"No idea, bro. Maybe it was Alexis or his mom. Or maybe it was an emergency." He wasn't convincing Ryan or himself.

"Maybe, yeah, I guess." He let it drop. But then he picked it up again almost immediately. "But you did hear him say 'flight attendant' too, right? I mean, Beckett didn't look happy at all."

Espo knew it would come eventually, this conversation. He'd noticed the shift several weeks back, a crack in Castle and Beckett's cohesion, changes in the demeanor of each. He'd made mental notes: Castle doesn't stay late these days, Beckett's distracted and quieter than usual, Castle doesn't bring Beckett coffee in the morning, Beckett seems tired and on edge- Castle and Beckett don't act like partners anymore. He'd kept it all to himself, assumed that if Beckett needed him, she'd come, and assumed that if Ryan picked up on any of it, he'd say so. And here it was. "Look, I don't know what's goin' on, bro, but whatever it is, it isn't good."

"You've seen it too then, huh?"

"Yeah, I've seen it."

They sounded like children, worried their parents might be dancing on the edge of divorce- confused and crestfallen.

The final ten blocks of their journey to the precinct were traveled without another word about it. Without another word at all.


The bullpen was empty when they stepped off the elevator, and though they didn't see her anywhere, Kate's jacket hung from the back of her chair. The whole place was dim, a few scattered lights and the mounted television sets the only sources of illumination. It was actually a welcome change from the usual bustle of any given day in Homicide.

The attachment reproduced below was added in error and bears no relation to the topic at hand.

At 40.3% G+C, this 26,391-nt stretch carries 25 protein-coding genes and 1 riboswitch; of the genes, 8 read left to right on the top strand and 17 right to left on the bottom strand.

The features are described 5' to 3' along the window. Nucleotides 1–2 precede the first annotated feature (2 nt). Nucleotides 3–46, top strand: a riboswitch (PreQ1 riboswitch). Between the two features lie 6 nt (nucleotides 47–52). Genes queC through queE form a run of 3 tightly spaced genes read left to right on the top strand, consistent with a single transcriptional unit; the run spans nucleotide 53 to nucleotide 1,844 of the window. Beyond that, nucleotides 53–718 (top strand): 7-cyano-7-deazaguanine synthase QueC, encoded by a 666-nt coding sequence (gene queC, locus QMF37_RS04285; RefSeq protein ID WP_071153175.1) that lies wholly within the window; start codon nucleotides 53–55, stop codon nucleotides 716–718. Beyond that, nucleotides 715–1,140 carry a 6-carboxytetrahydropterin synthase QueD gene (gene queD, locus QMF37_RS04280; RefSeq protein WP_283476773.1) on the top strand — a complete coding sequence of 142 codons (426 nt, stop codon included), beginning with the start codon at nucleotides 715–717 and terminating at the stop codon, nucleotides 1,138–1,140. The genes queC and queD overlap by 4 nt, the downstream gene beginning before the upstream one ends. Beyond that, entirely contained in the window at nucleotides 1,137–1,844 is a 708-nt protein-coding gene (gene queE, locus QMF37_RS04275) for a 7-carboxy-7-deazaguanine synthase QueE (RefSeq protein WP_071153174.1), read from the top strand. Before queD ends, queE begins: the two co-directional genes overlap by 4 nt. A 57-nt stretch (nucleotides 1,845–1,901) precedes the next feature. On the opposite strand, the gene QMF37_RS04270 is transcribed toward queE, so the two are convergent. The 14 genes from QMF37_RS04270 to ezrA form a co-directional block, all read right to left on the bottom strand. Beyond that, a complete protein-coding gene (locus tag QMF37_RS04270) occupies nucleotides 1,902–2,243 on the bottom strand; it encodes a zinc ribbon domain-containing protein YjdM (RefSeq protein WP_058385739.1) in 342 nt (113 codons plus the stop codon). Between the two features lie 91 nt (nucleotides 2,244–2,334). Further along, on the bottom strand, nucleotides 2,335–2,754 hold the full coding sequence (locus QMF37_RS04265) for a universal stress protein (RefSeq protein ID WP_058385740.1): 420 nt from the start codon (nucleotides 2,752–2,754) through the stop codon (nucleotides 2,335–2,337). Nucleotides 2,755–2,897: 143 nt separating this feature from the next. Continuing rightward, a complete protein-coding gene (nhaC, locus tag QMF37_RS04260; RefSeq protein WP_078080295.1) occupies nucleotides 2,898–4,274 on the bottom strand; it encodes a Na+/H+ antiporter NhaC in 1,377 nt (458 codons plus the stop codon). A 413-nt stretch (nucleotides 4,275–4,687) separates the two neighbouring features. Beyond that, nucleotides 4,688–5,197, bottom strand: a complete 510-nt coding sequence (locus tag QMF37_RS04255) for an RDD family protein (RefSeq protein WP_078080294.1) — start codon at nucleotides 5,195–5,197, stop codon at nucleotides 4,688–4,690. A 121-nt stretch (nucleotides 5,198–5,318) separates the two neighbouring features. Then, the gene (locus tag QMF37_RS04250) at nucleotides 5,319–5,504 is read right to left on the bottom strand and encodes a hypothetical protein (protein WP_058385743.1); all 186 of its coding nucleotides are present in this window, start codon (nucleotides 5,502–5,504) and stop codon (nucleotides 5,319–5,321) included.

"I'll go put on some fresh coffee," Ryan mumbled through a yawn, grabbing the mug from his desk.

Espo dropped into his chair, exhausted by a day that offered no promise of an end in sight. His head fell back against the rest and he covered his eyes with his hand, embraced the rare stolen moment of stillness.

"Go home, Espo."

He hadn't heard the clack of Kate's heels on the wood floor, and he nearly fell out of his chair in surprise, the wheels rolling him awkwardly into his desk. "Hey, sorry, I was just waiting for Ryan. He went to make us some coffee."

"Skip it. I'm going home. You guys should too. I'll be in early."

"You sure? What's up?"

"Yeah. I can't focus. I just need to- go. Sorry you guys came all the way back in."

"Nowhere else we'd be." He wanted to say more, wanted her to know they noticed something was off, that they felt it too, that they were there. But he didn't want to push. It was better that way.

She nodded and offered a feeble smile, one that took everything in her to muster. Ryan watched from the doorway of the break room, coffees in hand, as she grabbed her jacket and disappeared into the elevator. "'Night," was all he said, in a voice she never heard.


Kate arrived home a few minutes past 1:00 A.M. to an oversized envelope propped against her apartment door. Her initial reaction- a by-product of job-instilled wariness- was one of suspicion, as she crouched to try and locate a return label.

The light on the wall in the small hallway was just adequate enough for her to make out the address, and then to realize exactly what was inside. She'd forgotten all about it. The entire transaction had taken more time than she'd ever expected it would- even given that the party selling it was overseas- and with everything else going on as of late, the anticipation she'd felt had somehow fallen away.